Very new to bioinformatics. I am trying to figure out the steps required to convert a chip-seq fastq file into a genome browser track, with the end goal of being able to access the sequence (x) vs. activity level/count (y) data associated.

Any genome browser activity/count track data has the following functional format enter image description here $y=F(x)$

Here x is the sequence axis, and y is the activity/count axis. Typically the x(i) is the nucleotide associated with the precise genomic coordinate i (an integer number) depending on the genome used to align (human, mouse, etc.). What I need is a format allowing direct access to the nucleotide representation x(i), associated with the index i, as well as the count levels at y(x(i)). What is the closest data file type that I need? And how do I get to it?

In other words, what are the steps for a fastq file associated with a chip-seq data to be transformed to this x(i),y(i) format, or best yet if there is an example Python or R code out there that could illustrate the steps of going from file1.fastq to something like to two files file1_x_sequences and file2_y_counts? I only know the first step is an alignment to a genome, but stuck on the next steps to complete the picture. Thank you.

Ultimately I need a list of sequences (tags) lets say 250bp long, and a count number that represents the chip-seq enrichment for the part of the genome (the 250bp region). Further reading, indicates I need to detect/call "peaks" with MACS2/homer to generate a BAM file and ultimately a Fasta file for the sequence lists, but I don't know yet how the 'counts' come in (in what file format and where from). Any hints there would complete the picture I think. Ultimately this is training data for x=250bp sequence to y=count/chip-seq enrichment activity model.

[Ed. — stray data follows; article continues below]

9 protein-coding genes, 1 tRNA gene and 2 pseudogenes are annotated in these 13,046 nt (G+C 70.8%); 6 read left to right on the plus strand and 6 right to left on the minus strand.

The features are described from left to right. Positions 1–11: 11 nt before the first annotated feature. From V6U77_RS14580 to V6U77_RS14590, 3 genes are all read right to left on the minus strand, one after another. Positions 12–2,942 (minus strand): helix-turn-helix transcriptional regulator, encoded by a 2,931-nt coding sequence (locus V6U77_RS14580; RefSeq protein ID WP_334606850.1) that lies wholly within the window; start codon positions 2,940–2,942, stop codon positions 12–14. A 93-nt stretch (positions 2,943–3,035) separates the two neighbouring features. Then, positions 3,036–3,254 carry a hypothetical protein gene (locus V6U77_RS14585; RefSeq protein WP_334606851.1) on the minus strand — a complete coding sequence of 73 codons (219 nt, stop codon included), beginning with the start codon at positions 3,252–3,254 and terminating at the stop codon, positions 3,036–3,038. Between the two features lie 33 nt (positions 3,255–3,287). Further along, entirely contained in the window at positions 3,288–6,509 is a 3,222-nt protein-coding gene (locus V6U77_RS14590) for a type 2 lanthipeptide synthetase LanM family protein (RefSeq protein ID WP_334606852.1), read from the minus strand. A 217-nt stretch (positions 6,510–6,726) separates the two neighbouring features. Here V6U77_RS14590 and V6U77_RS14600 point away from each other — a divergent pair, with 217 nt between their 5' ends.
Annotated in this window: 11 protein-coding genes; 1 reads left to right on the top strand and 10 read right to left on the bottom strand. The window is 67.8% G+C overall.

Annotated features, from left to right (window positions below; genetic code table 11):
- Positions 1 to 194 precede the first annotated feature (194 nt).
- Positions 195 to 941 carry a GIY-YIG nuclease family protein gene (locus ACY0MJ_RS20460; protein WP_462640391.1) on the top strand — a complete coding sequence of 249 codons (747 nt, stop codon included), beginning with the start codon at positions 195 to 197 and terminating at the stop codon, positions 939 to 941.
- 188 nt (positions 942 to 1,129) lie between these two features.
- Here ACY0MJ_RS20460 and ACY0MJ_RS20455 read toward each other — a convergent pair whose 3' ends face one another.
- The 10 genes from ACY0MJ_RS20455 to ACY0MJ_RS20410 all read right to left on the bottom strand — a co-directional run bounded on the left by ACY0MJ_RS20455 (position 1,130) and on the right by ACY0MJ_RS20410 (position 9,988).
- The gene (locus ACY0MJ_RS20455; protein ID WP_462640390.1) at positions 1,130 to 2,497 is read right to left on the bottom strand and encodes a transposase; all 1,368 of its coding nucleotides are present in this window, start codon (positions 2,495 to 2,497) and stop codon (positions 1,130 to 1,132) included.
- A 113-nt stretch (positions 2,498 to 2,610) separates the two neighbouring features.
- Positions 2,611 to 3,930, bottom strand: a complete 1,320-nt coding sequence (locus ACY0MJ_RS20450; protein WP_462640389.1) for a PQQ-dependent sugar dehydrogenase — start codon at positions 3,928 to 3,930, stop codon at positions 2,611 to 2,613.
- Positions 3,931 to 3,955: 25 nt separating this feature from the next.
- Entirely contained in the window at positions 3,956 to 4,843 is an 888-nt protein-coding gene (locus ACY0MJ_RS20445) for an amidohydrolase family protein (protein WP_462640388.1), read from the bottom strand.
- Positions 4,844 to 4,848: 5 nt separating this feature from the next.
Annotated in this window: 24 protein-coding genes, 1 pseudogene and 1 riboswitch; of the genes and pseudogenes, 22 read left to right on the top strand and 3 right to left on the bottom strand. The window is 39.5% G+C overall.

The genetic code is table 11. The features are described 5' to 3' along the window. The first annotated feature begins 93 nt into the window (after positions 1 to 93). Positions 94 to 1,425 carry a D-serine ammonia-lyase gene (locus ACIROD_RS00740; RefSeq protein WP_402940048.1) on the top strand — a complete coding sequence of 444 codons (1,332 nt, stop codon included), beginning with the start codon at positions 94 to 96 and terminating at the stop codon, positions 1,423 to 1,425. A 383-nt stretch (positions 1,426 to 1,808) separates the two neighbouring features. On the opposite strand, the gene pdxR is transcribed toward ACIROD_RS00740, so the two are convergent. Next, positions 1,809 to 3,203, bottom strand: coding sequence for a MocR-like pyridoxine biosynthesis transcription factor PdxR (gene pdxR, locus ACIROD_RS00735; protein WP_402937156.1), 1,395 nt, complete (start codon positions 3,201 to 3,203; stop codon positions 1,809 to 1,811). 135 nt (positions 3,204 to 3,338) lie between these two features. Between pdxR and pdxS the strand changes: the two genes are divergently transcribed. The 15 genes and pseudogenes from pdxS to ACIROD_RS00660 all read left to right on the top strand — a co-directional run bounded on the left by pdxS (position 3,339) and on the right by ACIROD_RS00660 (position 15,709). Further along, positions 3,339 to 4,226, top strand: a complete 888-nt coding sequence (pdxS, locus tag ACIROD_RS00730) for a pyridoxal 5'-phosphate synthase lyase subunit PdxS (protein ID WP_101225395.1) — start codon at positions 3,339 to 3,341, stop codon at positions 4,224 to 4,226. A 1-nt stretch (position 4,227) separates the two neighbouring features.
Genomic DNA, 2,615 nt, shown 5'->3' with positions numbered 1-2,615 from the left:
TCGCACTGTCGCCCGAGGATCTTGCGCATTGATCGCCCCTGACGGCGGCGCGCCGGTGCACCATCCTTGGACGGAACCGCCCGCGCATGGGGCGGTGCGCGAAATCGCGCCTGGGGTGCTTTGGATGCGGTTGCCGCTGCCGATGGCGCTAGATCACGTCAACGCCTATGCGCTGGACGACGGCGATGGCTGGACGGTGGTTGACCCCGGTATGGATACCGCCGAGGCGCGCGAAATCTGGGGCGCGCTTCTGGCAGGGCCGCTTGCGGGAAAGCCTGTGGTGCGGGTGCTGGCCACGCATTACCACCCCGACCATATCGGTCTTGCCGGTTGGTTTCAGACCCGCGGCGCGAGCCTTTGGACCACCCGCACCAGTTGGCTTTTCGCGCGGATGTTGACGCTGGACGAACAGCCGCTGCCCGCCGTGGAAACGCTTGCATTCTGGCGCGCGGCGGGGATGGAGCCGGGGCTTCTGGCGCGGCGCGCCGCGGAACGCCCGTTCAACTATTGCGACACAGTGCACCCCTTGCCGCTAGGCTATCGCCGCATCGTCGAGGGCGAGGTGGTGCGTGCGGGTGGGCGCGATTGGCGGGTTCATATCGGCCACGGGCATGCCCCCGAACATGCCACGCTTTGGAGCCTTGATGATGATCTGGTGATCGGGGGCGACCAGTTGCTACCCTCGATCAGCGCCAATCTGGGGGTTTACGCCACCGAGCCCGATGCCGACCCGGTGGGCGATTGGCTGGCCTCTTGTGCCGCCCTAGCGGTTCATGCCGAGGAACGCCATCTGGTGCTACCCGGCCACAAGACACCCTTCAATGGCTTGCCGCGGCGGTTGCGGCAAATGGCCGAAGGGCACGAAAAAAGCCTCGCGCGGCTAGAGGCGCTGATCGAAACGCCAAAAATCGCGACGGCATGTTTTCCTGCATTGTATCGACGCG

1 Answer 1


I have no idea about what you are actually trying to achieve, but getting these browser tracks is simple. First you align your fastq files to a reference genome, e.g. with bowtie2, this returns a SAM file. Sort the SAM file, convert to BAM and sort + index it with samtools. Then use something like bamCoverage from the deeptools suite to get your browser tracks.

A word of caution. Since you seem to be new to OMICS and bioinformatics in general: NGS data, especially applications that are as noisy as ChIP-seq have lots of pitfalls. Be sure to go through the literature to find references for what you are trying to develop, at least the basic idea and discuss with experienced folks whether it makes sense. It sounds like you want counts of the peak summits, is that correct? In any case, be sure not to reinvent the wheel and to do a meaningful analysis. Discussion with experienced peers is key, that may save you from pitfalls and rookie mistakes. This entire choice of words "sequence axis", "activity level" is very uncommon, I have never heard of this before despite working on NGS data for years, for what it's worth.


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